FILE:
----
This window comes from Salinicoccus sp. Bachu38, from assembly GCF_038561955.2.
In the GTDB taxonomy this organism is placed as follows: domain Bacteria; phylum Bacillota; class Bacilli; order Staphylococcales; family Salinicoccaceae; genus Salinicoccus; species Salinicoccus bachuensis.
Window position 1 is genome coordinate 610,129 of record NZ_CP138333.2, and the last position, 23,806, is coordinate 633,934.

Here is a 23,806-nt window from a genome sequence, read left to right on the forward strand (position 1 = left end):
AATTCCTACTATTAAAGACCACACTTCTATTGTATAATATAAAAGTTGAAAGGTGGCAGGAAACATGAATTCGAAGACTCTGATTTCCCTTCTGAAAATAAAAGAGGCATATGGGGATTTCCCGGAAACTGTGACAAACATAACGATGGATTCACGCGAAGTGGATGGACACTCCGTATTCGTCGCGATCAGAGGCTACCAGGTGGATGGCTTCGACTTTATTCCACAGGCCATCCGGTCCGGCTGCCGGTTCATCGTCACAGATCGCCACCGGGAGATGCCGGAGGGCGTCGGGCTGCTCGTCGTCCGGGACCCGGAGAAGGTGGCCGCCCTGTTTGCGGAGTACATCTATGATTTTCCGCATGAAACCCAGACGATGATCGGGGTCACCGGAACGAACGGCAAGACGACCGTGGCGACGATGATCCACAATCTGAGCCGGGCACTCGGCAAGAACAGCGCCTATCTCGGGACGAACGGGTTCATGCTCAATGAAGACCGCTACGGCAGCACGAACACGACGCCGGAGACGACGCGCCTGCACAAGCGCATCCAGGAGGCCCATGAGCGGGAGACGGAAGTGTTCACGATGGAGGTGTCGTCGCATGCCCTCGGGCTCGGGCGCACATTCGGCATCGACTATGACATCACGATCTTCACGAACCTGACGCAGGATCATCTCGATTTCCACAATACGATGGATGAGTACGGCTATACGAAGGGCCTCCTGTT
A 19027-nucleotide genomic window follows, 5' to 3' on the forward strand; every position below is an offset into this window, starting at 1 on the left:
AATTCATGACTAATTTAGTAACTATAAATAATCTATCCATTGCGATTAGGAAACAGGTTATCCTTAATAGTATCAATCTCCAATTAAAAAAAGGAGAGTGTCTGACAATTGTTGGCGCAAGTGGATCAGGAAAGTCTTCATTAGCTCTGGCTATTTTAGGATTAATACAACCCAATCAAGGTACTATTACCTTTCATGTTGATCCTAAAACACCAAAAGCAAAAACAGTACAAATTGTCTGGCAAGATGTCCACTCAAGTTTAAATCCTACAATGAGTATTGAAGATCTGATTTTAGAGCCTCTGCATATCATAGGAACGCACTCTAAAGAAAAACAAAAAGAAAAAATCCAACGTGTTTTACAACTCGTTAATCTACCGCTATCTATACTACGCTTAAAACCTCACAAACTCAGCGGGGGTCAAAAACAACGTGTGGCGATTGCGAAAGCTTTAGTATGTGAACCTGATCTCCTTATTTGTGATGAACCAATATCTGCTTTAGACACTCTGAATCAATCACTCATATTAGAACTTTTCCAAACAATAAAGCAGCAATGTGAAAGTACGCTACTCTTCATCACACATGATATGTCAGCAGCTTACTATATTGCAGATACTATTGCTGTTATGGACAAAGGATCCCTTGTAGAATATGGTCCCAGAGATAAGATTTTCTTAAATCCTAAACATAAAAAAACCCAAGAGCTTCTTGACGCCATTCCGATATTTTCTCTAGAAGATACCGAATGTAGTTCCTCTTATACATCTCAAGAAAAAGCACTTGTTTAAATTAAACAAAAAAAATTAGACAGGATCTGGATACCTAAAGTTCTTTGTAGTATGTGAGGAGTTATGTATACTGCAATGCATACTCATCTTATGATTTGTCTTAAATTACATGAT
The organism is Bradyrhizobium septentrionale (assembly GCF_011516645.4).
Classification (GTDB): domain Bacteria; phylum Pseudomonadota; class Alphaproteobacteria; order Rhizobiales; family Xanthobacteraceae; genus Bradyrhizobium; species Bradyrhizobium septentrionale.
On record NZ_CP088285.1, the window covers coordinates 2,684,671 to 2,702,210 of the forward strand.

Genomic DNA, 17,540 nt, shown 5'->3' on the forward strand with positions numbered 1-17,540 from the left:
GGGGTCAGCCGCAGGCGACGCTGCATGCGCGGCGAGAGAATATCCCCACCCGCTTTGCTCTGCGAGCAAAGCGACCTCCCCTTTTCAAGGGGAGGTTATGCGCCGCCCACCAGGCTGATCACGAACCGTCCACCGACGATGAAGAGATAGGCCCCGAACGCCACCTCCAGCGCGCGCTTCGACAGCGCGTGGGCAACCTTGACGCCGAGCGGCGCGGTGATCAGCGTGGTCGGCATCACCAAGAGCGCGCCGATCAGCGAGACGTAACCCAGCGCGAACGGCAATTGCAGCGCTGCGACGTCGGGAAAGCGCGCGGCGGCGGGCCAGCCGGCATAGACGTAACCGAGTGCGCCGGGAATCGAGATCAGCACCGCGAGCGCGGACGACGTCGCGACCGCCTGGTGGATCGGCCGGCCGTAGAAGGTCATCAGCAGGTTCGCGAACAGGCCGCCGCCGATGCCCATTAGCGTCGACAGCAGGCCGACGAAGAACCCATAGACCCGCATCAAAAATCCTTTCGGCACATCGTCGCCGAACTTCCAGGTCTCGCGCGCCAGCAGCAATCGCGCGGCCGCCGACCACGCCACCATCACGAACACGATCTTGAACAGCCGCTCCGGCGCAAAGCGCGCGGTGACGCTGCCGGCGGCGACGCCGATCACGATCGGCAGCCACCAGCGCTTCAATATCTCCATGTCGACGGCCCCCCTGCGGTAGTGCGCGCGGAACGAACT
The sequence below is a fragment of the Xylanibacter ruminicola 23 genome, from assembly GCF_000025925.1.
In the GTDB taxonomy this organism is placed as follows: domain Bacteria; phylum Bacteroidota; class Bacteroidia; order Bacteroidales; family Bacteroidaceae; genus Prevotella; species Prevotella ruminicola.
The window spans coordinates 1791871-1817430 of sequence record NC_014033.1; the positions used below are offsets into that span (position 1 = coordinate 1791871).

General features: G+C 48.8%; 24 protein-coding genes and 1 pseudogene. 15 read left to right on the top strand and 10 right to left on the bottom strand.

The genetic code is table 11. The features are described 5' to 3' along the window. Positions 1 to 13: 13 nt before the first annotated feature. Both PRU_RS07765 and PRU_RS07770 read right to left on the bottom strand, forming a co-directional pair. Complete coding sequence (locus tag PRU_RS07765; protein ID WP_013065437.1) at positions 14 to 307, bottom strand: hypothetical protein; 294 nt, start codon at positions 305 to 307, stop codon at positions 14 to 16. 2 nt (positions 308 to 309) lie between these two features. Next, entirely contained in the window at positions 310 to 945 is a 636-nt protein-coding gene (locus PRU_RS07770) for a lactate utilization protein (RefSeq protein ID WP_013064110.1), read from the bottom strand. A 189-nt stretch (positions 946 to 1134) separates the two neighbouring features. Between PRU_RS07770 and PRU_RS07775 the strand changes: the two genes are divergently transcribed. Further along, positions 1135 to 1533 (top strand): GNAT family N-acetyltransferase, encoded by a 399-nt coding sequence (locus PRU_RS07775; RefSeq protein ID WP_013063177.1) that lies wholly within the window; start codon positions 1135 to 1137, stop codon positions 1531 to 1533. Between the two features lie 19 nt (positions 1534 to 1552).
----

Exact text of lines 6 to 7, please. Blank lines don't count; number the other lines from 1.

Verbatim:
A 19027-nucleotide genomic window follows, 5' to 3' on the forward strand; every position below is an offset into this window, starting at 1 on the left:
AATTCATGACTAATTTAGTAACTATAAATAATCTATCCATTGCGATTAGGAAACAGGTTATCCTTAATAGTATCAATCTCCAATTAAAAAAAGGAGAGTGTCTGACAATTGTTGGCGCAAGTGGATCAGGAAAGTCTTCATTAGCTCTGGCTATTTTAGGATTAATACAACCCAATCAAGGTACTATTACCTTTCATGTTGATCCTAAAACACCAAAAGCAAAAACAGTACAAATTGTCTGGCAAGATGTCCACTCAAGTTTAAATCCTACAATGAGTATTGAAGATCTGATTTTAGAGCCTCTGCATATCATAGGAACGCACTCTAAAGAAAAACAAAAAGAAAAAATCCAACGTGTTTTACAACTCGTTAATCTACCGCTATCTATACTACGCTTAAAACCTCACAAACTCAGCGGGGGTCAAAAACAACGTGTGGCGATTGCGAAAGCTTTAGTATGTGAACCTGATCTCCTTATTTGTGATGAACCAATATCTGCTTTAGACACTCTGAATCAATCACTCATATTAGAACTTTTCCAAACAATAAAGCAGCAATGTGAAAGTACGCTACTCTTCATCACACATGATATGTCAGCAGCTTACTATATTGCAGATACTATTGCTGTTATGGACAAAGGATCCCTTGTAGAATATGGTCCCAGAGATAAGATTTTCTTAAATCCTAAACATAAAAAAACCCAAGAGCTTCTTGACGCCATTCCGATATTTTCTCTAGAAGATACCGAATGTAGTTCCTCTTATACATCTCAAGAAAAAGCACTTGTTTAAATTAAACAAAAAAAATTAGACAGGATCTGGATACCTAAAGTTCTTTGTAGTATGTGAGGAGTTATGTATACTGCAATGCATACTCATCTTATGATTTGTCTTAAATTACATGAT